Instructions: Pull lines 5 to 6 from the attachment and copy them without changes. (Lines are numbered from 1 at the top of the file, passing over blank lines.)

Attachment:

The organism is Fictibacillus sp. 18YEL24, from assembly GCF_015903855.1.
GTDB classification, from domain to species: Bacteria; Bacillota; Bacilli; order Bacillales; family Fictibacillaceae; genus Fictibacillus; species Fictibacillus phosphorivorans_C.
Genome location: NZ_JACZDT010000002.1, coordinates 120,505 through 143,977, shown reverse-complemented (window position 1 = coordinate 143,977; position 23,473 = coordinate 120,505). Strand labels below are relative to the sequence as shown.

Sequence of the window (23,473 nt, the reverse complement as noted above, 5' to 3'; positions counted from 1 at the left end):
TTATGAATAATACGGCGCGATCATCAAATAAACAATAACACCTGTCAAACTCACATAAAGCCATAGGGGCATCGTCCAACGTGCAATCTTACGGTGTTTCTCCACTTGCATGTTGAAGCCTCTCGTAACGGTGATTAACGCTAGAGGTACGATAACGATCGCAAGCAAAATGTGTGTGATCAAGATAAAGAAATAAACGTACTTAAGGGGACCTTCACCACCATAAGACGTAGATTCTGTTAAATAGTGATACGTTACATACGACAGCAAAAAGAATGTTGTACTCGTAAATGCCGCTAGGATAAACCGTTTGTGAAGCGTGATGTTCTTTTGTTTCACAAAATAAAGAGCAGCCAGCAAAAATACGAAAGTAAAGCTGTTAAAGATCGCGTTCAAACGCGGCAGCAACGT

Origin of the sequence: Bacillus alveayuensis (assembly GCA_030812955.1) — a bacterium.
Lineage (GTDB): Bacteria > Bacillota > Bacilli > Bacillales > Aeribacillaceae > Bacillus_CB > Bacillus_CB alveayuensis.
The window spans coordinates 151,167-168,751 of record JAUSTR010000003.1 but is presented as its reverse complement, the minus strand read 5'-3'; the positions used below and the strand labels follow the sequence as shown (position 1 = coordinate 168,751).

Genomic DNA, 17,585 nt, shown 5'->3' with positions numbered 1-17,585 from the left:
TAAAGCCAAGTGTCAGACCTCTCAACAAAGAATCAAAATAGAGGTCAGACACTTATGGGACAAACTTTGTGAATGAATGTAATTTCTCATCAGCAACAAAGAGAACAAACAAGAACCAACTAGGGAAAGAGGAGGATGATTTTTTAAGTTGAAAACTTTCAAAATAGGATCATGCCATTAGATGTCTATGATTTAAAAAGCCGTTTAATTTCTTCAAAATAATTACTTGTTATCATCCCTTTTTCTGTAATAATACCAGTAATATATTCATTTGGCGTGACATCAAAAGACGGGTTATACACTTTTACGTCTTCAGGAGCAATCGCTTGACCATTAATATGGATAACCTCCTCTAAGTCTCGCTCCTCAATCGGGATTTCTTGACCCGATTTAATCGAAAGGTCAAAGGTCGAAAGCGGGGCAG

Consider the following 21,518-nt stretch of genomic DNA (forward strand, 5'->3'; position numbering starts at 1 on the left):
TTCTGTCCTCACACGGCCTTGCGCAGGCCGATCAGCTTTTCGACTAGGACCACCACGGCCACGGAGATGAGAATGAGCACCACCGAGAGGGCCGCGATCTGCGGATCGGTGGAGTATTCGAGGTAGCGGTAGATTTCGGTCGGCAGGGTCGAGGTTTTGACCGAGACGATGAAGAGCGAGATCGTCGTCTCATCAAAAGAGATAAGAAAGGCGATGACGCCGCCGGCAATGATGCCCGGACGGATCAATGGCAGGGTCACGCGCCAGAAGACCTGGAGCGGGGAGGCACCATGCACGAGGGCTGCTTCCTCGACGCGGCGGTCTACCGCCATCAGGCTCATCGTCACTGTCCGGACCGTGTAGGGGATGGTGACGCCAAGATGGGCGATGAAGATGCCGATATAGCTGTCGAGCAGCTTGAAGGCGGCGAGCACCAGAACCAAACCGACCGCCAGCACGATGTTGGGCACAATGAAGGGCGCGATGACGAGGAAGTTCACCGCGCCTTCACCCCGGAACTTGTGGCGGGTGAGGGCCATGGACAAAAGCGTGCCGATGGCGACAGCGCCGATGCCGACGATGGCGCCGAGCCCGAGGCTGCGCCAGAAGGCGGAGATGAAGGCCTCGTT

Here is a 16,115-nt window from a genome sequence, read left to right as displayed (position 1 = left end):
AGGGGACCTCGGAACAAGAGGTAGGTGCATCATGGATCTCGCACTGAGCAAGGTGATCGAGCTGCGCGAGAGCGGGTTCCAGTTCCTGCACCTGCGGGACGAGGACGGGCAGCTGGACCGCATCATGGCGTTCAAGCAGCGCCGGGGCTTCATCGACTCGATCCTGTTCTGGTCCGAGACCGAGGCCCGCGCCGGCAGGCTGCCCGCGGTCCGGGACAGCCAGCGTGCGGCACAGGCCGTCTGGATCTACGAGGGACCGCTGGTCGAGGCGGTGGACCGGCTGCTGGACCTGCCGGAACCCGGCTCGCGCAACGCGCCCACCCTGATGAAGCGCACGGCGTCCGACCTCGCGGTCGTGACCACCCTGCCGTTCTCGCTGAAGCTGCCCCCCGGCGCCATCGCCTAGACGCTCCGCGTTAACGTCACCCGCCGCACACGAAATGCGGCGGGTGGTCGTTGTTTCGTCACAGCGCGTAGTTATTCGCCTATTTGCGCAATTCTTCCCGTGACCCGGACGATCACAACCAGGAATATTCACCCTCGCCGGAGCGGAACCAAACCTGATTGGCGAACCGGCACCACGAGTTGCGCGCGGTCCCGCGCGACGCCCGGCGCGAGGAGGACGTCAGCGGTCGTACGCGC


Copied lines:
TTATGAATAATACGGCGCGATCATCAAATAAACAATAACACCTGTCAAACTCACATAAAGCCATAGGGGCATCGTCCAACGTGCAATCTTACGGTGTTTCTCCACTTGCATGTTGAAGCCTCTCGTAACGGTGATTAACGCTAGAGGTACGATAACGATCGCAAGCAAAATGTGTGTGATCAAGATAAAGAAATAAACGTACTTAAGGGGACCTTCACCACCATAAGACGTAGATTCTGTTAAATAGTGATACGTTACATACGACAGCAAAAAGAATGTTGTACTCGTAAATGCCGCTAGGATAAACCGTTTGTGAAGCGTGATGTTCTTTTGTTTCACAAAATAAAGAGCAGCCAGCAAAAATACGAAAGTAAAGCTGTTAAAGATCGCGTTCAAACGCGGCAGCAACGT

Origin of the sequence: Bacillus alveayuensis (assembly GCA_030812955.1) — a bacterium.